“We want more! Eighty percent by 2050!” This was the call which greeted Nancy Pelosi, the speaker – or presiding officer – of the United States House of Representatives. Pelosi had turned up to address over 5,000 students and young people at Powershift, the largest conference ever held in the US to address the climate-change crisis. The tide has turned in the US, traditionally regarded as a global warming villain on the international stage due to the intransigence of its current administration. US citizens are demanding action before it’s too late – and students and youth are leading the way.
From the youth-led Energy Action Coalition (whose 26-year-old head, Billy Parish, has been named one of the year’s sexiest men) to Campus Greening efforts to testify before Congress, American young people are disproving the “Generation Quiet” label given by New York Times columnist Thomas Friedman. A delegation from SustainUS, the US Youth Network for Sustainable Development, will even be dogging the heels of their government’s delegation to the ongoing international climate change negotiations in Bali, Indonesia.
Bali is a key moment for international climate-change negotiations which will help to shape global policy for years to come. Key issues are determining a framework for further global greenhouse-gas reductions (after the current phase of the Kyoto Protocol expires in 2012), an Adaptation Fund to help the most vulnerable countries endure the hardships of a changing climate, and measures to reduce deforestation – a key cause of rising carbon emissions.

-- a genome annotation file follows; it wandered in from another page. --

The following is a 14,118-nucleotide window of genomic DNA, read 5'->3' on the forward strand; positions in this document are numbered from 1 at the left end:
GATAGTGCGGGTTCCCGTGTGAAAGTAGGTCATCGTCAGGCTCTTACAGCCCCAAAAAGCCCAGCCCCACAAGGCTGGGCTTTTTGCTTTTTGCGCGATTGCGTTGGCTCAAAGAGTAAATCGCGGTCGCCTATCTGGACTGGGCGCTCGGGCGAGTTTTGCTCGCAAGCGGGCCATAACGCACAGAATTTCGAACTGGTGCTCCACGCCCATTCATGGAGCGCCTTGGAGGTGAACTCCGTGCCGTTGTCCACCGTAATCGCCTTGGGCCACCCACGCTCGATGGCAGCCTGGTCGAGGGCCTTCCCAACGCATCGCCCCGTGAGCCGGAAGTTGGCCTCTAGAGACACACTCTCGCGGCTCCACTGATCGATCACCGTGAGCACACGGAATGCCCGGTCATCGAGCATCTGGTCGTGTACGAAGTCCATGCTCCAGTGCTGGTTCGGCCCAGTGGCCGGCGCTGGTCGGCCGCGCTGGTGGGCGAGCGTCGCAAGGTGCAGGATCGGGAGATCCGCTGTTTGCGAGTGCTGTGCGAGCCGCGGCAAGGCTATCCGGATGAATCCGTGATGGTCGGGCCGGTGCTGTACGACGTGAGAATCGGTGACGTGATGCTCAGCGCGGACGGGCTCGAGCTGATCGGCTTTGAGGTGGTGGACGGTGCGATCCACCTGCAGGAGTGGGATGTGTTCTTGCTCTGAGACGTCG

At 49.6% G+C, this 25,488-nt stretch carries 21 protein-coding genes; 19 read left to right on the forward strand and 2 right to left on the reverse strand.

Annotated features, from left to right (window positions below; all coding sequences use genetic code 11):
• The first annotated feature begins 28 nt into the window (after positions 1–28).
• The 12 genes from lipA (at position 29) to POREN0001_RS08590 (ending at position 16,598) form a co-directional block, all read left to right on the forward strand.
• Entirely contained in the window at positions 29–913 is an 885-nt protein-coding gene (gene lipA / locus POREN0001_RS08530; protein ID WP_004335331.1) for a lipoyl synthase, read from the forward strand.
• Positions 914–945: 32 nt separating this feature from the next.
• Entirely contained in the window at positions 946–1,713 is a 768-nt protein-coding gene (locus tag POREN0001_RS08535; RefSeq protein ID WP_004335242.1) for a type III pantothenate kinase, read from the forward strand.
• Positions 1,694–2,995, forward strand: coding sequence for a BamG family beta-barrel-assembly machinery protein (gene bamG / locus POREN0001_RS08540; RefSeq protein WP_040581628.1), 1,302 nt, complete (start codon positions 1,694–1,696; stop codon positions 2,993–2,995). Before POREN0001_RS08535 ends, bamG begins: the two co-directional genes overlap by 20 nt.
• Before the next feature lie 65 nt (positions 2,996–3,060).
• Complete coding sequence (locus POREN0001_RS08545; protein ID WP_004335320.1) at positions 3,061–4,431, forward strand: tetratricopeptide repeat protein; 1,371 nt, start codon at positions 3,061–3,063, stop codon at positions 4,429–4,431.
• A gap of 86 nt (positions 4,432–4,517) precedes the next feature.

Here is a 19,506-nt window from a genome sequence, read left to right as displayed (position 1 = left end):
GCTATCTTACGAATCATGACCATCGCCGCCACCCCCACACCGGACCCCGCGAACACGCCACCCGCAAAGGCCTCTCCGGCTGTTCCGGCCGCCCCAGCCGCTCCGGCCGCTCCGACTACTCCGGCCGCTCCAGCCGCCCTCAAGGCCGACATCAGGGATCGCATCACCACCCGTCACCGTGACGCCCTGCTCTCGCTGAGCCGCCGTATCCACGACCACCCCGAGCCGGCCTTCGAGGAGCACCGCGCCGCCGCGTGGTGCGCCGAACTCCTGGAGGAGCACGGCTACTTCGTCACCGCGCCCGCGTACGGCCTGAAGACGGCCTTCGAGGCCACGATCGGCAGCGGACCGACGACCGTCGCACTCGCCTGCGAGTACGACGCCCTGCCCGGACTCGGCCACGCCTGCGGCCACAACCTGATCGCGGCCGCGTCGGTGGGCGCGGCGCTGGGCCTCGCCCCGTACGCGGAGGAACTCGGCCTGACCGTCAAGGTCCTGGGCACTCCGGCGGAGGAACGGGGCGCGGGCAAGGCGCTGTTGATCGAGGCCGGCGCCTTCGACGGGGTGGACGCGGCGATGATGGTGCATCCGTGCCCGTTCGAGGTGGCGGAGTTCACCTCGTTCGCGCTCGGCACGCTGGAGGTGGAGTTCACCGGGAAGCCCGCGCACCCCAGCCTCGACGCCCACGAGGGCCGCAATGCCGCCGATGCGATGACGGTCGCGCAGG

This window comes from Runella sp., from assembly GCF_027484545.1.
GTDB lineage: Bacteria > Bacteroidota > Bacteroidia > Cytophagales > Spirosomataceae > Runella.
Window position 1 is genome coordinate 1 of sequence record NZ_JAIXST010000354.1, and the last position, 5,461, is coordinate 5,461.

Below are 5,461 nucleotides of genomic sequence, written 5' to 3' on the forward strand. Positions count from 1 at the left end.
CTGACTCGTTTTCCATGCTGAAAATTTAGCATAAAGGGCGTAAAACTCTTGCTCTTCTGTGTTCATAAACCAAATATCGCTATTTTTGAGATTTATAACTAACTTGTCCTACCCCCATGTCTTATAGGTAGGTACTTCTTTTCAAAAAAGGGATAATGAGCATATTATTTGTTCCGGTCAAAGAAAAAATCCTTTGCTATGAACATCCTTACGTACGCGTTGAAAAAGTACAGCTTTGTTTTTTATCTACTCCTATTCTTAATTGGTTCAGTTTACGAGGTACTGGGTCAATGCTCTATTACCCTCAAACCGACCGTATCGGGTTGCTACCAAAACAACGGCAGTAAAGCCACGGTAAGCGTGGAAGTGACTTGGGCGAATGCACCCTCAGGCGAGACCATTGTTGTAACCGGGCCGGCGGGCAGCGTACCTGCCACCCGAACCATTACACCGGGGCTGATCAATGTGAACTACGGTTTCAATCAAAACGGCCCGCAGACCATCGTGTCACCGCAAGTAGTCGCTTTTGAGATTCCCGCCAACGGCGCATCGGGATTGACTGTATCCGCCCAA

The buzz of activity from US youth at the negotiations, demanding that their government take immediate, decisive action including participation in the Kyoto Protocol, is in marked contrast to the general perception of Americans as ostrich-like consumers, blithely shopping while the Earth burns. Young people in many other high-emitting countries are also taking the lead. China is often vilified for its coal-burning power plants (despite the fact that on a per capita basis China emits one-third as much carbon as Europe, or one-sixth as much as North America). Yet China leads the world in solar technologies and, as Peng Li has pointed out on chinadialogue, environmental degradation is a key issue for China’s students. Two students at Tsinghua University have even created a podcast blog to tell the world about China’s green initiatives.
It is time for young people in the countries that are major emitters to stand up against climate change – our generation didn’t make this mess, but we are the ones who have to clean it up. Bali is only the next fight in the long battle to save our planet. You can support the Canadian, American, Australian, and Solar Generation youth delegations to Bali by signing this petition at Avaaz.org.
What’s more, you can also keep track of the US youth delegation at Bali Buzz blog and It’s Getting Hot in Here, and chinadialogue will be featuring future posts from young Chinese activists in Bali. If we’re going to avoid climate chaos, it’s time for action!
Erin Condit-Bergren is originally from Los Angeles and has worked on climate change and sustainability campaigns in six countries. She is a PhD candidate in Society & the Environment at the University of California, Berkeley.